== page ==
The Dirt on Plastic Waste

Whether used to store leftovers, keep hospital equipment sterile, or insulate a home, plastics are unmatched for their adaptability, durability, and low cost. But, because most plastic products are not biodegradable, and are not recycled, plastics waste is building up – with serious environmental consequences.

NEWARK, NJ – Plastics are everywhere. Whether used to store leftovers, keep hospital equipment sterile, or insulate a home, plastics are unmatched for their adaptability, durability, and low cost. Given their seemingly boundless benefits, it is unsurprising that plastics have replaced traditional materials in many sectors – for example, steel in cars, paper and glass in packaging, and wood in furniture. As a result, annual plastics consumption worldwide has increased from five million tons in the 1950’s to around 280 million tons today.

Roughly half of plastic products, such as packaging, are intended for one-time, short-lifespan (less than six months) applications prior to disposal. Given that most of these items are not biodegradable, and are not recycled, plastics waste is building up – with serious environmental consequences. While governments have begun to implement new (and often quite strict) regulations aimed at managing plastics waste – for example, China banned lightweight plastic shopping bags in 2008 – they are inadequate to address the world’s growing plastics-waste problem.

Moreover, most plastic products are made from so-called “petroleum-based commodity thermoplastics.” Given that a non-renewable resource forms the basis of many plastic products – most of which will not last long – current plastics usage patterns are not sustainable.

Closed-loop recycling, in which plastics waste is used to make another product, thus carries significant environmental benefits, such as reduced energy and oil consumption. But the process of separating the petroleum-based recyclable plastics from other kinds of plastics and solid waste is difficult, costly, and labor-intensive, so only a small proportion is recycled.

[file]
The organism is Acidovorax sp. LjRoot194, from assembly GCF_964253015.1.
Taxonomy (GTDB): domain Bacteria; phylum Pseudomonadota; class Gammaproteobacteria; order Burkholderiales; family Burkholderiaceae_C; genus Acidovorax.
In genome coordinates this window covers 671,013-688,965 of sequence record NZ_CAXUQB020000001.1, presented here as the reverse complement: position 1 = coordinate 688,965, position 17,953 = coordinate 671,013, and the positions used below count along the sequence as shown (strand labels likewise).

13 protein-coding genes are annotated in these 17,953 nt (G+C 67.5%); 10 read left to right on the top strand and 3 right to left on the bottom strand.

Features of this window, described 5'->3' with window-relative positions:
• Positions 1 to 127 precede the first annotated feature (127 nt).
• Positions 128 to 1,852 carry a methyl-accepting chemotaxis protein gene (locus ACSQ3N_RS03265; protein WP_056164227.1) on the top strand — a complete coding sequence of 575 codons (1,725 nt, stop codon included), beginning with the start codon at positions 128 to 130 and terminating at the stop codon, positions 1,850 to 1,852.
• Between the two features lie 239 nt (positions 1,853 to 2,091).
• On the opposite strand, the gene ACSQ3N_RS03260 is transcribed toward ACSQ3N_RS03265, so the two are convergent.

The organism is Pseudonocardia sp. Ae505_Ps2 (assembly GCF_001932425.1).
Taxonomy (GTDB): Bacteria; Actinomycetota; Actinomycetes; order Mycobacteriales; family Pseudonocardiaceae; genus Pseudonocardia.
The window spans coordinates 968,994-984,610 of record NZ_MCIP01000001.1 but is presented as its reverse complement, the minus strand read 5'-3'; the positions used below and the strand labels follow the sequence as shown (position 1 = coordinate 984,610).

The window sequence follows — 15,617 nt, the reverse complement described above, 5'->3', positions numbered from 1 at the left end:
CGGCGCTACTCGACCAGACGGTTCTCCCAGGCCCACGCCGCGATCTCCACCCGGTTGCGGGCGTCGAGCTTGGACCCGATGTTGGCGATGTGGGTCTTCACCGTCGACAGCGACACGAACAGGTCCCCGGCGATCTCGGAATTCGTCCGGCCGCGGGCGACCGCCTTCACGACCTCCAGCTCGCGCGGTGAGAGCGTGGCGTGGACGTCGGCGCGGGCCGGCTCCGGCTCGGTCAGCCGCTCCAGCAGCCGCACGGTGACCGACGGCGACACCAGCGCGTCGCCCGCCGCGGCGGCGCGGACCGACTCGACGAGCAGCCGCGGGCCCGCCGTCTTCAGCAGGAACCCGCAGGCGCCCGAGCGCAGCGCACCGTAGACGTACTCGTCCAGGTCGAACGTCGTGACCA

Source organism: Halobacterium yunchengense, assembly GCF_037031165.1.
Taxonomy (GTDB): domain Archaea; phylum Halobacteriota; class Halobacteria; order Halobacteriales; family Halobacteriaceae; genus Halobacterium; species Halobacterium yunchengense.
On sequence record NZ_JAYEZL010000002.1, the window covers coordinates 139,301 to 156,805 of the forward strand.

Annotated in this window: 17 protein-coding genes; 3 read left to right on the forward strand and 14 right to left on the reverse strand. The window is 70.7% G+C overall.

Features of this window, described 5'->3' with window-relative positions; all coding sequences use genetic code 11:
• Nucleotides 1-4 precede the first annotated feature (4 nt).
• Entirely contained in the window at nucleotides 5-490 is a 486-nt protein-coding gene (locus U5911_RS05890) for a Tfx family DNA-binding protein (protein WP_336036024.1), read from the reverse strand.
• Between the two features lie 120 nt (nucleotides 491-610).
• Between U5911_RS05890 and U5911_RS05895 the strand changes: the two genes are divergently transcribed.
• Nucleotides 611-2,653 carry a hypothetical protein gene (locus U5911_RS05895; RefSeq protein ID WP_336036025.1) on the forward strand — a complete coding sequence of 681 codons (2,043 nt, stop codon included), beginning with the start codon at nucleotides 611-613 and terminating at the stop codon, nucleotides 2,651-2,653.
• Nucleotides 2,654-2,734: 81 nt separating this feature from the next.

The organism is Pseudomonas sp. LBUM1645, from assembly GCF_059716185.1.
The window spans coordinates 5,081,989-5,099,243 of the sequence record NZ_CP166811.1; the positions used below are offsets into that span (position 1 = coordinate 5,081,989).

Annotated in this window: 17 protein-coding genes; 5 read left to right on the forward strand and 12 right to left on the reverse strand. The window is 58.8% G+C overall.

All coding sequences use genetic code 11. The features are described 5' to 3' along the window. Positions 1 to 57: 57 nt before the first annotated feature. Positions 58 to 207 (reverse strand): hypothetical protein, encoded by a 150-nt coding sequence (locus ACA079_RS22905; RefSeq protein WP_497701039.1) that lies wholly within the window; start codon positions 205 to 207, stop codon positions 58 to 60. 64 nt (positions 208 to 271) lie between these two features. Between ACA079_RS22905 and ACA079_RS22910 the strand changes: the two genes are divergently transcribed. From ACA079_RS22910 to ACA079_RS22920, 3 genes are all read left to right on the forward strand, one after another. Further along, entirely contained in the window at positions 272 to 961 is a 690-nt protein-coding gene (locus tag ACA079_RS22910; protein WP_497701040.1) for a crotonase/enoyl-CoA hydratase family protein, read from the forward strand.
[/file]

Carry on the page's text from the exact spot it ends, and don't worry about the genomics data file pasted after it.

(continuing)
In 1988, the United States Society of Plastics Industry (SPI) developed a coding system in which each kind of resin is labeled with a number, 1-7, to facilitate sorting. The system has also been used elsewhere, including in Canada and Switzerland, but has not been adopted worldwide and is still confusing to some consumers. If consumers knew to collect and separate household plastics based on their number, when available, the resulting boost to recycling efforts would demonstrate to government and industry the viability of a more sustainable approach, reduce exposure to rising oil prices, and support growing global demand for plastics.

There are four categories of plastics recycling: primary recycling, in which the plastic is re-used in the same application; secondary recycling, in which material (mixed or contaminated) is used in less demanding applications; tertiary recycling, in which the plastic is converted into monomers or chemicals; and quaternary recycling, in which only energy is recovered through incineration. Each of these methods recovers a different amount of the embodied energy of the plastic item. (All of the embodied energy is lost if the plastics are landfilled, a common disposal method worldwide.)

SUMMER SALE: Save 40% on all new Digital or Digital Plus subscriptions

SUMMER SALE: Save 40% on all new Digital or Digital Plus subscriptions

Subscribe now to gain greater access to Project Syndicate – including every commentary and our entire On Point suite of subscriber-exclusive content – starting at just $49.99